Bread and Water for Africa® Supports Free Mobile Clinic Operation Serving Rural Villages in Malawi

Thursday, April 18, 2024

Bread and Water for Africa® Supports Free Mobile Clinic Operation Serving Rural Villages in Malawi

Thursday, April 18, 2024

In Malawi there is a small village named Mseka which is located in an extremely hard-to-reach area due to poor road infrastructure, and the hundreds of residents who call it home must travel a long distance, oftentimes ill and on foot, to the nearest health clinic.

Bread and Water for Africa® shares the mission of our partner working in country, Our AIM Foundation (OAF), and the vision of its International Program Director Sabrina Vatanshoeva who states, “In our commitment to community empowerment, the Our AIM Foundation recognizes the fundamental role of good health as the cornerstone of a thriving society.

“This essential human right is often lacking in many remote communities in Malawi.”

To that end, OAF operates a clinic in Tongozala which was established “to provide 100 percent free health services” to the residents in more than 126 villages within a 50km (31-mile) radius.

Complementing the clinic, the OAF team has begun conducting monthly outreach clinic programs, with support from Bread and Water for Africa®, venturing into the remotest villages such as Mseka with the aim of delivering clinical services and extending support to the homes of immobile patients.

“These individuals, due to factors such as old age, fragile health, disabilities, and challenging road and transportation conditions, are unable to travel long distances to reach our clinic,” says Sabrina.

While malaria, and more recently cholera, pose severe health risks, she explains that the medical outreach program is whole-health focused and “encompasses a diverse range of medical activities designed to reach marginalized communities and address healthcare needs.”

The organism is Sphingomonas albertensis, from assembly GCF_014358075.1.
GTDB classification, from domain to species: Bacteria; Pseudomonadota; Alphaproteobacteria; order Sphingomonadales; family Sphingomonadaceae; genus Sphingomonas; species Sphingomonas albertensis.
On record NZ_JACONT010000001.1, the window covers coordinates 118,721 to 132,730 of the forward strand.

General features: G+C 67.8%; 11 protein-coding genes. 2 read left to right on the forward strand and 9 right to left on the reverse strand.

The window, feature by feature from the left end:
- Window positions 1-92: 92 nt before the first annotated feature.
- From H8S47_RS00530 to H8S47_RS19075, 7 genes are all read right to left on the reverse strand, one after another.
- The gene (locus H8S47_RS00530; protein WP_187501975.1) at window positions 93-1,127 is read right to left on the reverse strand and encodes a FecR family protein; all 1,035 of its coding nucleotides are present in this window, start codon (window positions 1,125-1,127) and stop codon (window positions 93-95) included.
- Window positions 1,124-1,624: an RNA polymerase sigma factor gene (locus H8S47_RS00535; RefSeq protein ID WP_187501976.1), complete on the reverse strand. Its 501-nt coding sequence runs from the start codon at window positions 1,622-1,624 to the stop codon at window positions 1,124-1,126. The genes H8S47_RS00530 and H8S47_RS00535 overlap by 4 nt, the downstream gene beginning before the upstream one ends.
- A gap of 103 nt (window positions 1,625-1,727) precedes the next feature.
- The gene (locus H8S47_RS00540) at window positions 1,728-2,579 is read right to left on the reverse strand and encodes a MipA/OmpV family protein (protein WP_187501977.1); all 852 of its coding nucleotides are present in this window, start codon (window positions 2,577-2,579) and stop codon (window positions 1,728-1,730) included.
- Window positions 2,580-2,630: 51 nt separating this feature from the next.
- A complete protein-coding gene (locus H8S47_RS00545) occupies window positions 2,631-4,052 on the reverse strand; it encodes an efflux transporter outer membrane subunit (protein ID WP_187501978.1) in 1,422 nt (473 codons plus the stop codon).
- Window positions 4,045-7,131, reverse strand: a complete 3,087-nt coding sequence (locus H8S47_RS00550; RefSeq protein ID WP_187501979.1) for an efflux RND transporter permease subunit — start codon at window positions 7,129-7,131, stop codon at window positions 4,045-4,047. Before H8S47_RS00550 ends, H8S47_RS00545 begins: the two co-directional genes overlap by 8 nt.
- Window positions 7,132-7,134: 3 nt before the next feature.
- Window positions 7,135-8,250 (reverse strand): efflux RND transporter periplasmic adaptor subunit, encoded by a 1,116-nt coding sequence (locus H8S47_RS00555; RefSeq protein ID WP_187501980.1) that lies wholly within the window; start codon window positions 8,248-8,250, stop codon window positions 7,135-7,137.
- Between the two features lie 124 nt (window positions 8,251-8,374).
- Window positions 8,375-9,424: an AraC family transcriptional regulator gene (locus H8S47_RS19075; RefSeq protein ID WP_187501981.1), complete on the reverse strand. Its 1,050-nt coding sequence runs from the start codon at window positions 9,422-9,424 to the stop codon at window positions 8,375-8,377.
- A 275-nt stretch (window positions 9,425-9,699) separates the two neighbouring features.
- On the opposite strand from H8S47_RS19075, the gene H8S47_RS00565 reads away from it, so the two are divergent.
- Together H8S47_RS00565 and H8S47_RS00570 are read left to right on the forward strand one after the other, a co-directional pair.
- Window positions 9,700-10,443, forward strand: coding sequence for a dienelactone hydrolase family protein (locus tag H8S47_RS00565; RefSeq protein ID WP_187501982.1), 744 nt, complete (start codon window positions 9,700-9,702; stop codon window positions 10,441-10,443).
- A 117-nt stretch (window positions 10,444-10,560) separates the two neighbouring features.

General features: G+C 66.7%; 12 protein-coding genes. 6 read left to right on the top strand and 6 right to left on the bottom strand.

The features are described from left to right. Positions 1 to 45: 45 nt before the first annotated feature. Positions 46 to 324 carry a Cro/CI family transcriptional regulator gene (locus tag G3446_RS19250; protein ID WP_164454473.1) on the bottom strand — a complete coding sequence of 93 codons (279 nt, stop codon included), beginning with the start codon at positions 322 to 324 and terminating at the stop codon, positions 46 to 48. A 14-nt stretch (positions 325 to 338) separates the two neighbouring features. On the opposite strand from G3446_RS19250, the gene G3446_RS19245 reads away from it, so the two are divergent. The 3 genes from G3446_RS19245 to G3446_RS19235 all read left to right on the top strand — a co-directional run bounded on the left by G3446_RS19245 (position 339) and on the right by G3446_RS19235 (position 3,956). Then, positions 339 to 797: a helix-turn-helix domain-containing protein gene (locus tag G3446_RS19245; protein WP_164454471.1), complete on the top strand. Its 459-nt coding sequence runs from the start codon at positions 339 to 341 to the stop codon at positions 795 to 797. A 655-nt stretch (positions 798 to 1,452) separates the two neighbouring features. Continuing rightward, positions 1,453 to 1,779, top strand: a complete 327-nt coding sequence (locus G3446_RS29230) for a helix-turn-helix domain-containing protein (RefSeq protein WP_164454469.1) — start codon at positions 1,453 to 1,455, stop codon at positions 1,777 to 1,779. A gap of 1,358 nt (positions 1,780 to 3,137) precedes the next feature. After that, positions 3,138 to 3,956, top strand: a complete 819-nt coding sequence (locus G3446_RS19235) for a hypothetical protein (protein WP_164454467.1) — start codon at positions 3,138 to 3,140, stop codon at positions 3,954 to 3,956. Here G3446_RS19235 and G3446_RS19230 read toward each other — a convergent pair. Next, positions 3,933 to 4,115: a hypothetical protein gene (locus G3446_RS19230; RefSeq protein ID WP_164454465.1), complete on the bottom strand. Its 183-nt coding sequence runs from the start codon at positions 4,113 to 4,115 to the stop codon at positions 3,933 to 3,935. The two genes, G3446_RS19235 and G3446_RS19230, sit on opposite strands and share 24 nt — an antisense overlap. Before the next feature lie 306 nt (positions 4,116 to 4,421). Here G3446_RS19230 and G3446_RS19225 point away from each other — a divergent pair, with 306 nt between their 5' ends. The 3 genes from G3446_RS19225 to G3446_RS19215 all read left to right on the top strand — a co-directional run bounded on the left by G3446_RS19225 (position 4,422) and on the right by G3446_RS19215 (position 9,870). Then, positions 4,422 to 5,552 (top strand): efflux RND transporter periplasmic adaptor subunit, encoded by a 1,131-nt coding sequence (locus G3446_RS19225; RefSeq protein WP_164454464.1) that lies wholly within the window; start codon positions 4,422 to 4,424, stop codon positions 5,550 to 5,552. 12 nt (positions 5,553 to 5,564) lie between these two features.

This includes disseminating information about diseases, conditions, and the signs/symptoms of certain ailments or preventive measures while also involving the diagnosis and treatment of chronic diseases, as well as awareness campaigns on nutrition, sanitation, and overall well-being. Family planning services are also offered during these initiatives to contribute to the reduction of population growth and promote the sustainability of households.

 “Collectively, these efforts constitute the outreach program, aiming to provide medical services in the most effective manner possible,” says Sabrina.

On a recent morning in Mseka Village, OAF staff ventured into the heart of the village to spread the word about the free clinic that would be there to serve them all day, they encountered “a resilient elderly woman in her 70s grappling with various ailments, including rheumatism,” to which the AIM doctor and nurse conducted an “on-the-spot diagnosis and treatment” for the ailing woman.

Within minutes, as villagers arrived seeking help, the mobile outreach clinic became “a beacon of hope as a stream of patients awaited assistance, illustrating the community’s trust in the mobile clinic,” Sabrina reported.

On that one day, the OAF medical team provided medical aid, treatment, and medication, addressing the diverse health needs of 256 patients, including 46 cases of malaria, which according to the U.S. President’s Malari Initiative (PMI), “is endemic in more than 95 percent of Malawi and is one of the major causes of morbidity and mortality across all age groups,”  especially among children under five years of age.

And, post-outreach, Sabrina reported, “waves of gratitude echoed through Mseka Village.”

And thanks to the supporters of Bread and Water for Africa® we are able to help OAF future its goals by providing funding which provides medications specifically for use at the outreach clinics (so as not to divert medicines needed at the Tongozala clinic), rental of a vehicle that can traverse the hilly, gutted dirt roadways, food and snacks, and staffing.

“The goal is to ensure that villagers, including the weak, handicapped, elderly, children, women, and men, have access to these services both on-site and in the comfort of their homes,” says Sabrina. “Ultimately, we strive to offer individuals their dignity and empowerment, facilitating transformative improvements in their lives.

 “Our aim is to deliver tangible medical services that not only alleviate health issues but also inspire, instill hope, and restore dignity to the residents of the most remote areas.”

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